For the opening of its 15th season, Second Thought Theatre wants audiences to use its head to enter the mysterious world of "Incognito," Nick Payne's play about the most wondrous human organ: the brain.
"In most of his plays, he has a unifying theme. He seems to be writing about how the human experience intersects with science in strange ways," Alex Organ, the theater's artistic director and play's director, said about Payne's writing priorities. "Here in 'Incognito,' if there's a central theme, it is the human mind, the fragility of the human brain."
The show, now playing through Feb. 23 at Bryant Hall on the Kalita Humphreys Campus in Dallas, weaves together three storylines with four actors playing 21 characters. One storyline is based on Thomas Harvey's theft of Albert Einstein's brain in 1955. Harvey carved the brain into 240 pieces and preserved it for study, against Einstein's final wishes.
"There was a hope back them in the 50s that we would be able to cut it open, look into it and be able to say, 'Ah, see how it is different here? That's genius. That's what genius looks like,'" Organ said.
Another storyline is inspired by the medical condition of Henry Molaison, known in the medical community as H.M., who had a lobectomy to cure his epilepsy. The surgery left him unable to form new memories. The third storyline is fictional, tracing a neuropsychologist’s first lesbian relationship.
The brain, in all its capacities, is the play's central character.
"It all centers around the brain as a physical object that can be stolen and as a physiological part of our existence," Organ said. "It is the thing that has set us apart from the rest of the species, it has allowed us to build civilizations, it has allowed us to map the stars and do all of these unbelievable things, but at the same time, it is really just a 2.5 pound lump of flesh that is extremely vulnerable, that the slightest thing can knock it off kilter and destroy the mind."
Like Payne's critically acclaimed plays, "Constellations" and "Elegy," Payne uses science as a dramatic device without making it sound clinical.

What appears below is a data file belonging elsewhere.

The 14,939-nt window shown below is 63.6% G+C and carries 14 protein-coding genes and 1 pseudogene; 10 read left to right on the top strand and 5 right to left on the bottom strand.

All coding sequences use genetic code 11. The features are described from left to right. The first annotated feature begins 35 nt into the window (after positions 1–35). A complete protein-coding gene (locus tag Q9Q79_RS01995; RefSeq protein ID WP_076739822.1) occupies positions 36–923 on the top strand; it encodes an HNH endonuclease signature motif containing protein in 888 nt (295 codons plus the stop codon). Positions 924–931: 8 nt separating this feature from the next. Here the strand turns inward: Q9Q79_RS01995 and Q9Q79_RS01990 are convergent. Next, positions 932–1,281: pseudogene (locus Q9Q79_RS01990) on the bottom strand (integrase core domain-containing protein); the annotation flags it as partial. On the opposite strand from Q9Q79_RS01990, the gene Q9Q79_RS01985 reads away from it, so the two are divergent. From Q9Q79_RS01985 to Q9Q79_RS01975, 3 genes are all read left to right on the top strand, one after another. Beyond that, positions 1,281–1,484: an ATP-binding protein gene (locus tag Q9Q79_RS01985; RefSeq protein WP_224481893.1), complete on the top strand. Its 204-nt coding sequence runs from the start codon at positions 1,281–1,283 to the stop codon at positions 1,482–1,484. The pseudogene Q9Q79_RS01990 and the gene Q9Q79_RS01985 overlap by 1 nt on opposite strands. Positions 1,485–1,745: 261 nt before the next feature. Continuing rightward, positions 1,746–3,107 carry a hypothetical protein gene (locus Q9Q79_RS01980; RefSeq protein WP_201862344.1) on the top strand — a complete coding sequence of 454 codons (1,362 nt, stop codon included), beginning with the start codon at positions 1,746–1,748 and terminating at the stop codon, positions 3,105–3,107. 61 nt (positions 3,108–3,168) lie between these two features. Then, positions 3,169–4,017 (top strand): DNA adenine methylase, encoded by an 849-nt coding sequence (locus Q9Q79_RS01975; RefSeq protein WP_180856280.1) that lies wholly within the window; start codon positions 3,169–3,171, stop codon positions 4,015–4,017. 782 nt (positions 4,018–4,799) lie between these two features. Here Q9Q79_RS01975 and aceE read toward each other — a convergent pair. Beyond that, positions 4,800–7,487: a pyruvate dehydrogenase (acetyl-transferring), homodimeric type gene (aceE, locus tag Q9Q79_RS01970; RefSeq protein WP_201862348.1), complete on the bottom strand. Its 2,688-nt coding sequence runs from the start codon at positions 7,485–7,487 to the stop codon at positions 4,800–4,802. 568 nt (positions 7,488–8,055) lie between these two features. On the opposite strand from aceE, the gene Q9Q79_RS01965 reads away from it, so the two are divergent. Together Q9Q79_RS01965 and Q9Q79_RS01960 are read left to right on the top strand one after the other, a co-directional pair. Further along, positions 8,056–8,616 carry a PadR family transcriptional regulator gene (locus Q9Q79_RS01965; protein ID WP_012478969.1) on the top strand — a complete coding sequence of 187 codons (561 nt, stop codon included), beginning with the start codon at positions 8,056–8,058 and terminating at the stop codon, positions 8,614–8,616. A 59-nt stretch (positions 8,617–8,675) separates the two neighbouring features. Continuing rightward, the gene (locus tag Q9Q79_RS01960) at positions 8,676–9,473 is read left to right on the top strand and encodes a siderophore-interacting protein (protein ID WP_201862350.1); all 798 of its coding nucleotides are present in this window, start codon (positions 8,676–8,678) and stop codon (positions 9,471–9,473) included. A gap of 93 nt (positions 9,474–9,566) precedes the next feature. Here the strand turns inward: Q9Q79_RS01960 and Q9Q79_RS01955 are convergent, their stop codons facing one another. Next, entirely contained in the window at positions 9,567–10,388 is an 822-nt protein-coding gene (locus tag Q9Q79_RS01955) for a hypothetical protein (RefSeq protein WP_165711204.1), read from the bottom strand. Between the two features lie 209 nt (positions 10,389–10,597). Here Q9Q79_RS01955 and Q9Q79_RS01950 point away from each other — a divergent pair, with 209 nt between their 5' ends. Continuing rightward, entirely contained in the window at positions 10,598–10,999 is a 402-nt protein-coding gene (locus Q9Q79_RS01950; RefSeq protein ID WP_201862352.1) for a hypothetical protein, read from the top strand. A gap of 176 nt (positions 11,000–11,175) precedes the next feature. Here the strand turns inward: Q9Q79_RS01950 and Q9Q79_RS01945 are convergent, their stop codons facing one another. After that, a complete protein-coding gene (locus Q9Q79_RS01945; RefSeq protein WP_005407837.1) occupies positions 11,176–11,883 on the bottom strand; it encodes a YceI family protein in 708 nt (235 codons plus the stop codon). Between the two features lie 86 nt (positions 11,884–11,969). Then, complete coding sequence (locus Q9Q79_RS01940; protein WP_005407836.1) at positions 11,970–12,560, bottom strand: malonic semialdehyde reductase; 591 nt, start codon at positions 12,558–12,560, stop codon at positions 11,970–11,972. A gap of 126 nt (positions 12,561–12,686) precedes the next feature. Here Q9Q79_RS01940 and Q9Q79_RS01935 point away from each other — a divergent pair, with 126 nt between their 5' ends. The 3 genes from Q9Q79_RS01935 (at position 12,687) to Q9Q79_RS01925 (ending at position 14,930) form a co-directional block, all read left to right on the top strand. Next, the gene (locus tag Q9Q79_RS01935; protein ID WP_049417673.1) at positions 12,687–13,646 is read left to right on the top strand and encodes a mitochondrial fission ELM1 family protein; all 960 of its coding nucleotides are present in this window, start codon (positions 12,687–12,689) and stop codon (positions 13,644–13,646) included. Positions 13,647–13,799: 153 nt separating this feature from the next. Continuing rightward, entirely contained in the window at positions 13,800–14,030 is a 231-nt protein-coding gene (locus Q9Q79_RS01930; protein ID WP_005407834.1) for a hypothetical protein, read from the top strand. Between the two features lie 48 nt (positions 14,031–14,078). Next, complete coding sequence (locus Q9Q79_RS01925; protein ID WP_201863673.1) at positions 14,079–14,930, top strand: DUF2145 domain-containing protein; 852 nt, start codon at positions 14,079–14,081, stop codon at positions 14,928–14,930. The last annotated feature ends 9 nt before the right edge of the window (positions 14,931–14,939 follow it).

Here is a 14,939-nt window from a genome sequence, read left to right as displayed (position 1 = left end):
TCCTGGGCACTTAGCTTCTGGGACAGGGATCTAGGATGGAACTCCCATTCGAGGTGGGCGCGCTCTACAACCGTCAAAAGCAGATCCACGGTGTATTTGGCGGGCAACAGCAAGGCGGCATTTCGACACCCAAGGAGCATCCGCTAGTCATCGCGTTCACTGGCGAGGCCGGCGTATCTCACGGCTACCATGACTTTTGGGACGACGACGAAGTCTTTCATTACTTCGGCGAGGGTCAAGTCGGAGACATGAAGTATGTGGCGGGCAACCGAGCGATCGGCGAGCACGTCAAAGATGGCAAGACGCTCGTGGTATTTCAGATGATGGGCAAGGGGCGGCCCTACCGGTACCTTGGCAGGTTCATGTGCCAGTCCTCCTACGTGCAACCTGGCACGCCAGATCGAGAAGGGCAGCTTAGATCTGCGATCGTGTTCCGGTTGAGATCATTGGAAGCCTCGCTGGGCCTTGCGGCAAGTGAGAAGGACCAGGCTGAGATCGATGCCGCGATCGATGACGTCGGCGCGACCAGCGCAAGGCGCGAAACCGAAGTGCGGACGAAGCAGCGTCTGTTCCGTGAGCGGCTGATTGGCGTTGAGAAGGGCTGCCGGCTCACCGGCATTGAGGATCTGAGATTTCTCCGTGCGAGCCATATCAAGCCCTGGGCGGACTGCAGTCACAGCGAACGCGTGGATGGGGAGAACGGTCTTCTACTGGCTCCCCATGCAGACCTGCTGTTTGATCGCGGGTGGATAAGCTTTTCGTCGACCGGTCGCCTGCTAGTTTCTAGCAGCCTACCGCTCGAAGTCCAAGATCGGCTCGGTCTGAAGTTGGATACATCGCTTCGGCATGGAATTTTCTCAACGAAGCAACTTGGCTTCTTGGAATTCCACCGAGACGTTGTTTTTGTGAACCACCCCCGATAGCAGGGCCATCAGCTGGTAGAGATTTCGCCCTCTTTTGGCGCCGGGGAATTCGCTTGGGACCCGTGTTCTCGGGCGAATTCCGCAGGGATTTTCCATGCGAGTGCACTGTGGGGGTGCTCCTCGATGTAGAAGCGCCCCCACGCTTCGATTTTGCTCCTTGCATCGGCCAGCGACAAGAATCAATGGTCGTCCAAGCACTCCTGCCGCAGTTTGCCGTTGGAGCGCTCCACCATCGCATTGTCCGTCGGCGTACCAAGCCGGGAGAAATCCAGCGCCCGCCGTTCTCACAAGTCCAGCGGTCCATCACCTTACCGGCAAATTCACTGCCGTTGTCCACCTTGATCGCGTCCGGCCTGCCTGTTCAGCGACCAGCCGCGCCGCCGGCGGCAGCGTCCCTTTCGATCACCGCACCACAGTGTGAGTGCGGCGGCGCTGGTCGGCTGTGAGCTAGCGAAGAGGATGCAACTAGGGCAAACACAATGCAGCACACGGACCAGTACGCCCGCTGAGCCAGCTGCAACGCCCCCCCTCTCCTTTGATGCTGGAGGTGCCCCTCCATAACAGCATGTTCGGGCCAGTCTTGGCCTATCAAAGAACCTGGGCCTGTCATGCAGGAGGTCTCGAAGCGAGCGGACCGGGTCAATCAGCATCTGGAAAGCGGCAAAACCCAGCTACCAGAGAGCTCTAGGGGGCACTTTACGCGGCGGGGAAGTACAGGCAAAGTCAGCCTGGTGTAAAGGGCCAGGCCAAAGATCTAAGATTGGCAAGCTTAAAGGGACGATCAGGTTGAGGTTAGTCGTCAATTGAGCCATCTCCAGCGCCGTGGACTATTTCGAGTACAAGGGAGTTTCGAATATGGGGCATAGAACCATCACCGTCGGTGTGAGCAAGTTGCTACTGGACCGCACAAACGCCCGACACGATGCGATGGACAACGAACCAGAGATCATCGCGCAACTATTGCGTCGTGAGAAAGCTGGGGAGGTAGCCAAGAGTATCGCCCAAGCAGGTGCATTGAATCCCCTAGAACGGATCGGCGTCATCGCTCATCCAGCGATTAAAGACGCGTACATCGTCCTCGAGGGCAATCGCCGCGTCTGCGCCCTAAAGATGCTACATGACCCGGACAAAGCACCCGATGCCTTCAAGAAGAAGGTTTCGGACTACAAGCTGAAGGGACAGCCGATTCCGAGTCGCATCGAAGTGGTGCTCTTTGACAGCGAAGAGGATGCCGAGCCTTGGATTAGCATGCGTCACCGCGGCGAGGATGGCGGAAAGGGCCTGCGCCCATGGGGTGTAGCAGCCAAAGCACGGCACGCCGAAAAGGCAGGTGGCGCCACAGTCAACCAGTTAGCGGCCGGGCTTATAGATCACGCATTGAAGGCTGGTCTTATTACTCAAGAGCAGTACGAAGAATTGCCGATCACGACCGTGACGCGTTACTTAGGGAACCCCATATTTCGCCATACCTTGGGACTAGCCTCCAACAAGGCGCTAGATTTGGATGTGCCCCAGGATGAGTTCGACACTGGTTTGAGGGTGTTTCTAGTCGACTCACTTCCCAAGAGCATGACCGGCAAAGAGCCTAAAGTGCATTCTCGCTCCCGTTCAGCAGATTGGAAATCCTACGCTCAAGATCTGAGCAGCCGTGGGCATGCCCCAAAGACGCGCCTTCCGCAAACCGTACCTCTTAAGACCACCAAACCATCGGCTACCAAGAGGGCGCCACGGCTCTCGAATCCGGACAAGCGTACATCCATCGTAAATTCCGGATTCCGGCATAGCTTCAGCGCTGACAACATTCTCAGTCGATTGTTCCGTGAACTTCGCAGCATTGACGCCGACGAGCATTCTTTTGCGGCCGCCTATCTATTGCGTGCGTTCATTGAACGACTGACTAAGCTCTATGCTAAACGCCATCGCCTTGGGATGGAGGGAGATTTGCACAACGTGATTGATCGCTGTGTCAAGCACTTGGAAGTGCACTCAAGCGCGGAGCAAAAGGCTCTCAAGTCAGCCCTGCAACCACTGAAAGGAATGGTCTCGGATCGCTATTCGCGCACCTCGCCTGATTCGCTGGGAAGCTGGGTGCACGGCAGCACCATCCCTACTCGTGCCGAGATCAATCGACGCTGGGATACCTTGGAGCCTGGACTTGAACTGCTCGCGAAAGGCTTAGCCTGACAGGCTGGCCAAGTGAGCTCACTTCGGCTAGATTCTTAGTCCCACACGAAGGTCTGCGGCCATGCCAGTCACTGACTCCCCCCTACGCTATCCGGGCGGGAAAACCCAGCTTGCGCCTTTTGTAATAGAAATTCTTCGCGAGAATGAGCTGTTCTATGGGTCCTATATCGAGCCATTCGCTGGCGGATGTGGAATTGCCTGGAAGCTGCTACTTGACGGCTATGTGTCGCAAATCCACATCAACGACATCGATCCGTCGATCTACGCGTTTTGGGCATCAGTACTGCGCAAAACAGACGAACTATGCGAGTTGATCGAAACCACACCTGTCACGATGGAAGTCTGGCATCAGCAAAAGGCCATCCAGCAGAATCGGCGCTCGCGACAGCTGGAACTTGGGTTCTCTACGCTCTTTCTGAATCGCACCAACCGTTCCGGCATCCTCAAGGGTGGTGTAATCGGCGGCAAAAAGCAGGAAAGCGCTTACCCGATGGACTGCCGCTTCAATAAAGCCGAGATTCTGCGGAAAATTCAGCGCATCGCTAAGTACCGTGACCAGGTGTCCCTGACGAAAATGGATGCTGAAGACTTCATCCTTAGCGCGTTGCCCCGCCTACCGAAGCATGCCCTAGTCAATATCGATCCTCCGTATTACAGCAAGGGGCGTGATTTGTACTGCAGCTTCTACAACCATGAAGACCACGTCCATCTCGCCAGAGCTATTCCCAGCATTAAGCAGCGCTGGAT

"These are all deeply, deeply human stories. He's a clever and gifted enough writer that creates pathos for the people very quickly and we become invested in the human stories immediately. They all just happen to be dealing with the brain," Organ said.
Payne's structure for the play presents a challenge for both audiences and the cast. "He uses plays as puzzles to be solved by the audience," Organ said.
A scene from the first storyline is followed by a scene from the second storyline which is followed by a scene from the third storyline. That pattern is repeated throughout the play. In the script, each storyline has its own font style to visually guide the actors through the play.
There are no breaks between the scenes, no costume changes, and the actors must change characters seamlessly, even changing dialects. "That means we have the burden of figuring out how to communicate to an audience in an instant with just your body and your voice that you are a completely different person," Organ said.
Organ met with actors individually to discuss their multiple characters' trajectories. In rehearsals, the company developed a physical vocabulary and learned to consistently repeat it. With the cast's detailed work, Organ is confident the audience will be able to recognize the various storyline’s connective tissue and solve Payne's dramatic puzzle.
"Incognito" is an ambitious start for Second Thought Theatre's 15th season, an artistic challenge Organ believes the theater is ready to tackle. "Fifteen years is no small thing," Organ said. "We feel like we're in a healthy place. We have experienced growth pretty consistently for the last five years."
In addition to the season opener, the theater's season includes "Lela & Co" by Cordelia Lynn (April 3-27), a double feature production of Caryl Churchill's "Drunk Enough to Say I Love You" and "Here We Go" (June 5 – 29) and "What We Were" by Blake Hackler (August 28 – September 21).
"What We Were" is the theater's first co-production with Circle Theatre in Fort Worth and the 2019 season is the third season the company has produced a world premiere play by Hackler. "I think this is his best play. I think it is his most mature work, his leanest, most direct and it may be his most personal work," Organ said.
Working with Hackler has positioned Second Thought Theatre for future artistic projects. "Now what I'm excited about is take what I've learned in developing these plays with Blake and now move on to other voices and work with other writers who are trying to get their work produced," Organ said. "Look for that in 2020."